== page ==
Cervical cancer is one of the most common cancers in women worldwide, causing deaths among women worldwide.
Almost all cervical cancer is caused by Human Papillomavirus (HPV).
At least 14 types of HPV are known to cause cervical cancer, which can be cured if detected early.
One of the ways to prevent cervical cancer is through cervical screening, which tests for HPV.
To screen for Cervical Cancer, we offer self-sampling technique via self-collection and clinician-collected sampling.
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All cervical screening participants now have the choice to self-collect their own Cervical Screening Test sample. A self-collected sample is taken from the vagina and is checked for human papillomavirus (HPV) – a common infection that causes almost all cervical cancers.
If you are eligible and want to collect your own sample, your healthcare provider will give you a swab and instructions.
A self-collected sample is taken from the vagina so you don’t need to worry about reaching the cervix or ‘getting the right spot’. All you need to do is insert a swab a few centimetres into your vagina and rotate it for 20 to 30 seconds.
You will be given a private space, such as a bathroom, to collect your sample.
The swab can take from Pathology Lab for walk in patient.
Swab type: Floqswabs Copan 552C
The specimen swab can send back to Laboratory within 3 days at room temperature around 30 Celsius.
Self-collection is available to all people eligible for a Cervical Screening Test – that is people who:
When due, you should get a Cervical Screening Test even if you:
Because self-collection looks for HPV only – not cervical cell abnormalities – it is generally not appropriate for people who have symptoms of cervical cancer or if you are experiencing unusual bleeding, pain or discharge.
You should speak to your doctor about whether self-collection for Cervical Screening Test is the right option for you.
You should speak to your healthcare provider about your cervical screening options. If you decide collecting your own sample is the best option for you, your healthcare provider will give you a swab and instructions on how to collect your sample.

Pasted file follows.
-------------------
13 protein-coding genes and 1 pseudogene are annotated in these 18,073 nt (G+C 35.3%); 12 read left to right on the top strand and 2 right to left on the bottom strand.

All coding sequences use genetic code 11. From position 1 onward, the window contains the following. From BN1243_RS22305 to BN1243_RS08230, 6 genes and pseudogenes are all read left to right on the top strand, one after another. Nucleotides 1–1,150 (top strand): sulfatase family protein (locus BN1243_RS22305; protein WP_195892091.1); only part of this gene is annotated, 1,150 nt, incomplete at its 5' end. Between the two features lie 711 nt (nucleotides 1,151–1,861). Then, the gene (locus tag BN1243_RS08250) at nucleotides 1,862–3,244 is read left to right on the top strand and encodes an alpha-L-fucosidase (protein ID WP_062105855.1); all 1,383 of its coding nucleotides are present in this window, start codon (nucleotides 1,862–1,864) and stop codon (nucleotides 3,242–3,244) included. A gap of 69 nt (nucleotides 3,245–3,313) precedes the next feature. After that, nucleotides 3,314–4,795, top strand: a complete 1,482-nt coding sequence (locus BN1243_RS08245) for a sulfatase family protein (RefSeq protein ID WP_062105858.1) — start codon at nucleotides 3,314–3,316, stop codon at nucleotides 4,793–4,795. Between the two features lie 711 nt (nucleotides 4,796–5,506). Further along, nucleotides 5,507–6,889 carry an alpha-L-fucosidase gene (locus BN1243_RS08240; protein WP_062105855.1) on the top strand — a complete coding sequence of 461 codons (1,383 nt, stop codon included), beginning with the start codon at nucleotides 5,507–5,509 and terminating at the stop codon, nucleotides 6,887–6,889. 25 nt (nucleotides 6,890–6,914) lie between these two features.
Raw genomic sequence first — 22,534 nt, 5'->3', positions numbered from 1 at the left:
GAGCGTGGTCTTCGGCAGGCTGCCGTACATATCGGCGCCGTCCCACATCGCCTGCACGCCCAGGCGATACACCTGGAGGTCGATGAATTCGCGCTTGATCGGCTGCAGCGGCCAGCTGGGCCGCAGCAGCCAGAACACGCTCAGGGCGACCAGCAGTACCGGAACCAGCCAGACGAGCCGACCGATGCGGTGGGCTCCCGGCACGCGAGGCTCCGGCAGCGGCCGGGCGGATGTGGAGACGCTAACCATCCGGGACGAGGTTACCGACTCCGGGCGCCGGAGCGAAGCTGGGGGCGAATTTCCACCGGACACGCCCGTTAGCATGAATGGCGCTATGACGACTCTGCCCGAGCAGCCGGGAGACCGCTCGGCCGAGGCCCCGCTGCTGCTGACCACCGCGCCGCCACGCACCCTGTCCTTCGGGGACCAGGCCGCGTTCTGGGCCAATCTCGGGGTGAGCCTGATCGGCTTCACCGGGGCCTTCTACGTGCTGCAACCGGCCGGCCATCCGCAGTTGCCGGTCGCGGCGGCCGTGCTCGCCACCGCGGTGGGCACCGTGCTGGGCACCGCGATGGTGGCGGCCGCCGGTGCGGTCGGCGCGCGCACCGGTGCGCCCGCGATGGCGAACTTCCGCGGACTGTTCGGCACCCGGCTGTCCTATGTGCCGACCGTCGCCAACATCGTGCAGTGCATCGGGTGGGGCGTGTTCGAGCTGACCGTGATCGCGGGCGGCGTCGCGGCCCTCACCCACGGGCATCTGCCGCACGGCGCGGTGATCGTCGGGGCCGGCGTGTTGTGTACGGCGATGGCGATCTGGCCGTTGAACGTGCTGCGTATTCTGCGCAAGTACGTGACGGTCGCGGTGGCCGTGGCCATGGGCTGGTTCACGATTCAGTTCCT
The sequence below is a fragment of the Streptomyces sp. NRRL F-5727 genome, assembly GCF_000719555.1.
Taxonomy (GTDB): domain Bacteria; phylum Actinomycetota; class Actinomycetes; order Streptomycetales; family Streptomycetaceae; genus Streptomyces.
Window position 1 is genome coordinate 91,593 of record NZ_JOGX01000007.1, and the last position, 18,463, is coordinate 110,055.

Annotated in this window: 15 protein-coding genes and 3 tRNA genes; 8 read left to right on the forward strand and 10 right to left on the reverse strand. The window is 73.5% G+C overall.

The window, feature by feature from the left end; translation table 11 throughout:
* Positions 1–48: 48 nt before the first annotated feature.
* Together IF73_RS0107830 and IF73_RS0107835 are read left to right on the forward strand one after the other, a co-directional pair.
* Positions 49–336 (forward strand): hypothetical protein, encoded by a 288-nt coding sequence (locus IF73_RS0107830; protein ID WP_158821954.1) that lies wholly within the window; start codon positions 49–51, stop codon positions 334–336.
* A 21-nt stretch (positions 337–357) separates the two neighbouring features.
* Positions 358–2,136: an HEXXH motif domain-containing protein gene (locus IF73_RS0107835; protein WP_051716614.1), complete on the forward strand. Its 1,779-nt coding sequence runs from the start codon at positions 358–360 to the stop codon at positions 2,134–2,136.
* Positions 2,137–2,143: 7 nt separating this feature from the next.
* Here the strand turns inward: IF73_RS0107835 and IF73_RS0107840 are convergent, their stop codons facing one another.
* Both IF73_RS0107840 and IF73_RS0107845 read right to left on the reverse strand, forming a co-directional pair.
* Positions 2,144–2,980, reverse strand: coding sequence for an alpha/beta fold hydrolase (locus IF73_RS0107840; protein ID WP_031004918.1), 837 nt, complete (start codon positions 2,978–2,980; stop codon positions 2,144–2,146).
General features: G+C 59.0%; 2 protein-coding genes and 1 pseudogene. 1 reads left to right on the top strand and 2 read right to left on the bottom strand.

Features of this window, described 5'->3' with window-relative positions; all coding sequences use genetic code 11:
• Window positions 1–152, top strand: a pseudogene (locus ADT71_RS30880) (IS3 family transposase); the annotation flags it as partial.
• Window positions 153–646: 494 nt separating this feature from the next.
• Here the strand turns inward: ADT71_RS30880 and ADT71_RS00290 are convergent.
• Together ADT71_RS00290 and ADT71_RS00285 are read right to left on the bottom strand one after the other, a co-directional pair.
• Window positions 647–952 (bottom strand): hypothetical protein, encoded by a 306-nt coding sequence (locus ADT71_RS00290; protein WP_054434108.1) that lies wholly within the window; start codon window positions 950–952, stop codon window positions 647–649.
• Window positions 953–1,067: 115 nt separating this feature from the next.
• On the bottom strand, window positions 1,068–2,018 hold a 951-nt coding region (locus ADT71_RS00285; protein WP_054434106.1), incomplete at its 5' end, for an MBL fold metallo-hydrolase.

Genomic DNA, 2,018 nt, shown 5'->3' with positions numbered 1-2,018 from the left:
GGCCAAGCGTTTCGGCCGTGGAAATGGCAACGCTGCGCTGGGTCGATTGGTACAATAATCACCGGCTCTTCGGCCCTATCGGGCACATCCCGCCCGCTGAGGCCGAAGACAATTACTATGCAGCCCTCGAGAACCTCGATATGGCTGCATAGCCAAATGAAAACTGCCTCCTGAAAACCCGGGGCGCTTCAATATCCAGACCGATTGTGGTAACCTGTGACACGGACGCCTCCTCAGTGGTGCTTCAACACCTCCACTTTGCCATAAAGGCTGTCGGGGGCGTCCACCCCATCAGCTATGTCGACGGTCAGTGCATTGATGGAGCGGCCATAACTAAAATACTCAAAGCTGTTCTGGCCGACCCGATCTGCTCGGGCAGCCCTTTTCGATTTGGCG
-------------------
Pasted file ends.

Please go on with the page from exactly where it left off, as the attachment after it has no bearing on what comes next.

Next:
Self-collection is an option. You can choose either self-collection or clinician-collection for your Cervical Screening Test.
You can continue to have your Cervical Screening Test done by your chosen healthcare provider using a speculum examination.
If you think you may have difficulty collecting a vaginal sample by yourself and would prefer a sample be collected without the use of a speculum, you can also ask your healthcare provider to help you do a self-collected Cervical Screening Test.
Healthcare providers play a critical role in supporting patients with cervical screening, including for self-collection.
If you choose self-collection you will be given a private space to collect the sample, for example behind a curtain or in a bathroom.
Having a healthcare provider involved in the process is important because they can:
The Cervical Screening Test detects HPV before it has the chance to develop into abnormal or cancerous cells. HPV can be detected from inside the vagina, so there is no need to access the cervix.
Your healthcare provider can give you the support you need to ensure that the test is performed correctly.
The health professional will ideally explain the difference between self-collection and a clinician-collected speculum examination. When patients lack mobility, a clinician can assist with the vaginal sample and use a swab. We have also found that people with large body sizes may find it difficult to take their own samples and may need assistance.
Self-collect HPV PCR test and self-collection kit with flocked swabs (Copan FLOQ swab 552C or 553C.80) can be ordered from LWE Pathology.
Yes, self-collected samples are as accurate as clinician-collected specimen for the detection of CIN2+.
If HPV Types 16 or 18 are detected – and they are responsible for 70-80% of cancers – then the patient needs to be referred to a specialist for a colposcopy, regardless of the collection method. We expect to detect Types 16/18 in around 2% of patients, and other types of HPV will be detected in 6-8% of patients.
Detection of the other HPV types is highly age-dependent, with detection more likely in younger patients. For those who had a clinician-collected cervical sample, the next step would be for the lab to do reflex Liquid-based cytology (LBC) to determine whether immediate referral is required or if a repeat test in a year is required.
Those who have collected their own sample will be advised to return to a health professional for a clinician-collected cervical test to LBC.
Self-collection should not be used in any setting where a co-test (both an HPV test and LBC, regardless of the result of the HPV test) is indicated. This includes anyone who has symptoms that might suggest the presence of cervical cancer, such as postcoital, intermenstrual or post-menopausal bleeding, or unexplained, persistent or unusual vaginal discharge, anyone currently undergoing test of cure following treatment for high-grade intraepithelial lesions or anyone who has ever been treated for adenocarcinoma in situ.
1. Guidelines for Primary HPV testing in clinical cancer screening in Malaysia (2019, MOH.)